My Personal Side
By Craig Hastings
Well I’ve heard a bunch of COVID-19 personal experience stories since March of this year. Can you believe it, this pandemic has been going on for nearly seven months now. The professionals have told us to mask, then don’t mask, and today mask again. Something called social distancing was added and soon the definition of social distancing was interpreted differently depending on who you talked to. Then our politicians decide to get involved and offer their own expertise of which they have none. Politicians on both sides of the sandbox from which they play, shout opinions warning us that they feel the only way to survive this pandemic is to hunker down at home and don’t move. Yep, we were all told to get family close and ride the storm out. Stock up on bread and water and as much toilet paper as you could buy, steal, or trade for. There’s some family households that have enough toilet paper to last them for a year or two and enough disinfectant sprays of various formulas to last them even longer. I am always able to find laundry bleach available and this cut with water was all anybody needed to get de-virused. (not a word, I know) I always have a supply of Wesley’s Bleach White tire cleaner in my garage that smells a little better than straight bleach and water. If people had taken the time to look around their own homes and read the ingredients list on the labels of bottles and cans they would have discovered they had plenty of chemicals that were capable of killing most viruses. Now if you are one with sensitive skin, maybe you wouldn’t want to use the bleach products. The manufacturers of anti bacterial/virus products were deemed essential industries so those guys made a killing. Still are. At least their employees stayed on the job.
Anyway, this week I have my very own personal story to tell you about my own experience with COVID-19. It’s been about two weeks now that this happened to me. My youngest son may have had contact with an Eastern Illinois student at a time this student may have been infected but not experiencing any symptoms at the time. This student later did indeed test positive for COVID-19 and was isolated and sick with all the symptoms. So as a matter of precaution I decided to take my son to get tested. Since my son and I had been in close proximity to each other I would test too. I had tested two weeks earlier at Carle Hospital and that test came back negative. We drove to Urbana and both did the nasal swab test and I also had them do the blood draw to see if I had the antibodies in my system from maybe having the virus at some other time in the past year. I figured if I would have had this virus in the past and was now carrying the antibodies and patients were being treated by having these antibodies introduced into their own blood, I would become a donor. I was confident I was good to go and only a little concerned about Lukas. Two days later at 4:00 in the afternoon Shannon and I were shopping at Captain Jack’s in Savoy when my phone rang. I answered and a doctor on the other end introduced himself and told me I had tested positive for COVID-19 and he had not yet received Lukas’ results. What?! “What are your symptoms’’ he asked. “None, zero, I feel great, just mowed my yard” I replied. “But Lukas and I tested at the same time, same day, same place, how can that be?” “Oh it happens” was his response. I was instructed to go home and isolate myself from the rest of the family and anyone else living in the house should be tested and quarantined for fourteen days themselves. The doctor did remind me I was in the high risk age group as was he…like that made me feel any better about the news!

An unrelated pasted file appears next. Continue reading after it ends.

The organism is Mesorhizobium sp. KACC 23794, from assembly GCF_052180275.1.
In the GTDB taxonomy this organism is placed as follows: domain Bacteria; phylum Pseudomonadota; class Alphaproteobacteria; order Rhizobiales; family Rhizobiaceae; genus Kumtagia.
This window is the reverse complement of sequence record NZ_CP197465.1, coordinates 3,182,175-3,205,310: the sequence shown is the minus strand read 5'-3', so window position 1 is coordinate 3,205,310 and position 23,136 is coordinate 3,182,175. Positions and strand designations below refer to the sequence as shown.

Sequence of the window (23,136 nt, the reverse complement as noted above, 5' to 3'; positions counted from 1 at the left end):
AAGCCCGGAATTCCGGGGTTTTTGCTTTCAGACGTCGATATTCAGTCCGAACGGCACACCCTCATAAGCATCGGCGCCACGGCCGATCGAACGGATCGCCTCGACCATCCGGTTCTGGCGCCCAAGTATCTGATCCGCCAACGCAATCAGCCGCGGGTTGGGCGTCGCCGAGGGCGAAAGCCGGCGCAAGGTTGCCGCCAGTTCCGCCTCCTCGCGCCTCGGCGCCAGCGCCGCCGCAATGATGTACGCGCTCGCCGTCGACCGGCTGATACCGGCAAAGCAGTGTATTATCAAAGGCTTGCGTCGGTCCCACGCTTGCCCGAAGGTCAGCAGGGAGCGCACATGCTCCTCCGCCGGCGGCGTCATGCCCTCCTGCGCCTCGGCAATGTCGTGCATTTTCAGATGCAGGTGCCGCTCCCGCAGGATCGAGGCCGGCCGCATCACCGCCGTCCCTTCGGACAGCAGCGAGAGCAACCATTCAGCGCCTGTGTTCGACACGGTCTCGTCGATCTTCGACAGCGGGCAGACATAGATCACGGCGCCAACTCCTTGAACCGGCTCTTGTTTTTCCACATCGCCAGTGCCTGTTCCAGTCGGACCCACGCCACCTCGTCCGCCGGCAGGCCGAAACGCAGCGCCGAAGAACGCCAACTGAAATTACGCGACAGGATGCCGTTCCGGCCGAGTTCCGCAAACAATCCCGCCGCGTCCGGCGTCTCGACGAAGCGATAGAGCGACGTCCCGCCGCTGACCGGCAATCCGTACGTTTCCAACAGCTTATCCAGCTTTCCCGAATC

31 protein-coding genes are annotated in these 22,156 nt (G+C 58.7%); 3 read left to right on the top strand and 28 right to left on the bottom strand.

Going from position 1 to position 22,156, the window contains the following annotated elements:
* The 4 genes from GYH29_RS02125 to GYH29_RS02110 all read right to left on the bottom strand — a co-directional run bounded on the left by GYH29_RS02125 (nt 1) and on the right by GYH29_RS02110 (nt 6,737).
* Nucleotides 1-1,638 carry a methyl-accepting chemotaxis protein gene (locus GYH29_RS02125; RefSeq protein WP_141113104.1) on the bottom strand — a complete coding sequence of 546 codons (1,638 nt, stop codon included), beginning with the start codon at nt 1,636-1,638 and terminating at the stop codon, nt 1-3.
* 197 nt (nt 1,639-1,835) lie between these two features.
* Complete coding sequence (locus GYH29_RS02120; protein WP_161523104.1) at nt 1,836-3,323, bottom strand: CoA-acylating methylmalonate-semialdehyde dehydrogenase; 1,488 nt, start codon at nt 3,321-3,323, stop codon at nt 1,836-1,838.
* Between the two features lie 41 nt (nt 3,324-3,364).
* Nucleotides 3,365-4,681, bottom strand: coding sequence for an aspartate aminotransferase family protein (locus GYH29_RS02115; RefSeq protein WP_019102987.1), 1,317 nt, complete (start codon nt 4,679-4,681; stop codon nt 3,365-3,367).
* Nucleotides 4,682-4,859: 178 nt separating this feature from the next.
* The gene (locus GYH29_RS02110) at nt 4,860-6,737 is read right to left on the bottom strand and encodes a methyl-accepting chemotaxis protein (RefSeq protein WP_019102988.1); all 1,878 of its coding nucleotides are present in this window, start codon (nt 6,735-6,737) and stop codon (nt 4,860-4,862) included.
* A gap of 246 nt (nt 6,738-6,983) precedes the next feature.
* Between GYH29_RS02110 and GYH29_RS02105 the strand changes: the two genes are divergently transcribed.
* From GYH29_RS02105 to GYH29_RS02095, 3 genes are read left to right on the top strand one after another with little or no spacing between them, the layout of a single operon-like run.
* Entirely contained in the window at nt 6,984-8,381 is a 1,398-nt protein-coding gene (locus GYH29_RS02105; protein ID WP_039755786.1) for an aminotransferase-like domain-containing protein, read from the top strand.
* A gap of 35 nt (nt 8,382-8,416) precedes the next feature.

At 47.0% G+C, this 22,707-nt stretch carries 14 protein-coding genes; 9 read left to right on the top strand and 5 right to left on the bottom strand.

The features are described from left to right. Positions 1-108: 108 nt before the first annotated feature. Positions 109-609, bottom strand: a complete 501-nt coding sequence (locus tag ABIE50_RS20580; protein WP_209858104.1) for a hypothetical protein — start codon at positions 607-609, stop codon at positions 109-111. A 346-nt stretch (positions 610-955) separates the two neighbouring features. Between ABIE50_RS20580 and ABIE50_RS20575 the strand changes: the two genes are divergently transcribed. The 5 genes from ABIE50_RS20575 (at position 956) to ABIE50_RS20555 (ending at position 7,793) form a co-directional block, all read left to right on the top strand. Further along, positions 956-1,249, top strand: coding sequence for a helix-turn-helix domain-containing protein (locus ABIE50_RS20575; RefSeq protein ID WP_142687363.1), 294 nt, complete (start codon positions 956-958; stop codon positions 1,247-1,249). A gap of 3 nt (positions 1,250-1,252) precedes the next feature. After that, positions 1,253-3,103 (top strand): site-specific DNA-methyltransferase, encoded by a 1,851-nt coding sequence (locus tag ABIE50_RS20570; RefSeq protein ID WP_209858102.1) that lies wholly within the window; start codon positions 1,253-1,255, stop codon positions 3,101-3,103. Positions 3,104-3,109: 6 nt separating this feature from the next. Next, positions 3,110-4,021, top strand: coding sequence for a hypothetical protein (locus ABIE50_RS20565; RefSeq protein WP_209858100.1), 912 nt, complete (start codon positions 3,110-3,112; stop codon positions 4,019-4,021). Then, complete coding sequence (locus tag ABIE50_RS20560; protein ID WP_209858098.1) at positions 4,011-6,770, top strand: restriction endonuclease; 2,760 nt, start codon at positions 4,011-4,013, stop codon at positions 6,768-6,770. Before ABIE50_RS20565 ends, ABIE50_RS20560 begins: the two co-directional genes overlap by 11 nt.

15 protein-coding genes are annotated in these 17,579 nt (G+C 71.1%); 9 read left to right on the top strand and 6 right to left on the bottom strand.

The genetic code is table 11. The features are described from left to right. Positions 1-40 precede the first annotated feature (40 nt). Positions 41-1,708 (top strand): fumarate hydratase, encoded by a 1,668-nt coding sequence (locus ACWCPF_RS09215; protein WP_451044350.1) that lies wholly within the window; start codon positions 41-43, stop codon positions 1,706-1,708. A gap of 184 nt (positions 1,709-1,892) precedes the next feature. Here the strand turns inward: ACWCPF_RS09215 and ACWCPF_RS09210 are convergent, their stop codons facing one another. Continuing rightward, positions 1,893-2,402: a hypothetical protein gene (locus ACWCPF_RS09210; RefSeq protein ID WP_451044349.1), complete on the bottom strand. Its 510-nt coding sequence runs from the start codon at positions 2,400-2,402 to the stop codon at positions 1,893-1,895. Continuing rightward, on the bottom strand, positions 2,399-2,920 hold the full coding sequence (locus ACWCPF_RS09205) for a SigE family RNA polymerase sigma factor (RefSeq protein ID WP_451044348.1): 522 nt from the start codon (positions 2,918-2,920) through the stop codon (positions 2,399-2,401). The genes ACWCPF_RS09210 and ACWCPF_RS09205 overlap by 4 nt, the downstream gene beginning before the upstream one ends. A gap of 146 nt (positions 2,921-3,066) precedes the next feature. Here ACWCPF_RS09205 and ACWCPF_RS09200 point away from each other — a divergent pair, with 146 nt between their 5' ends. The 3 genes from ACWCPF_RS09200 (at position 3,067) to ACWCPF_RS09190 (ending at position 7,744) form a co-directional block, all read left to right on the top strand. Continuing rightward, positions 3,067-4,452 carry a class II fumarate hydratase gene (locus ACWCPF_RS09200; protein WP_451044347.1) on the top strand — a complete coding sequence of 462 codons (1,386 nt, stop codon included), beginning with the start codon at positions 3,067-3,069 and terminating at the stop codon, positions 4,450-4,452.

So home we went and I immediately moved anything I might possibly need for the next eight days into my basement where I would be living, alone, with an occasional visit from one of the cats. (Eight days because it took two days to get my results. Ten days if you’re sick, fourteen days if you’re exposed) I started to wait to get sick as I read everything I could about this virus and how it moves through its stages of sickness in the human body. After the first night in the dungeon…nothing, feeling great. Now I’m getting mad because I’m not sick and I have lots of things to do. Back on the internet to read about false positives and false negatives. Payton and Shannon are off to Champaign to get tested. This doctor mistakenly gave me his phone number and told me I could call him anytime. I called him to ask about Lukas and he told me he hadn’t gotten Lukas’ results back but he did ask me if Lukas had any symptoms. I told him Lukas had a cough but always does at harvest his entire life. He said, “Craig if he has a cough and you tested positive, Lukas will too.” Well that was scary information! I asked about the possibility of a false positive with my test. “Not likely, false negatives are more common.” He went on to give me the percentages of false positives compared to false negatives. By the time he told me all the math I assumed I was doomed. So I spent another night in the dungeon and woke up feeling great. To make it worse, Shannon and Payton are told this same morning, the very next day after their tests, they tested negative! No way, can’t be! I called the doctor again. (Told you he made a mistake inviting me to call anytime) “Craig, this is not uncommon. I’ve got a family of seven where one tested positive and the other six tested negative.” Another night in the dungeon and another morning I’m feeling great. Once again I call this doctor. This time I want to know if retesting would be a good idea. “Well Craig you can if you want but like I said, blah, blah, blah, and another blah.” “I’ll be there in thirty minutes, I told him.” “Come on up, I’m here.” This was on a Sunday.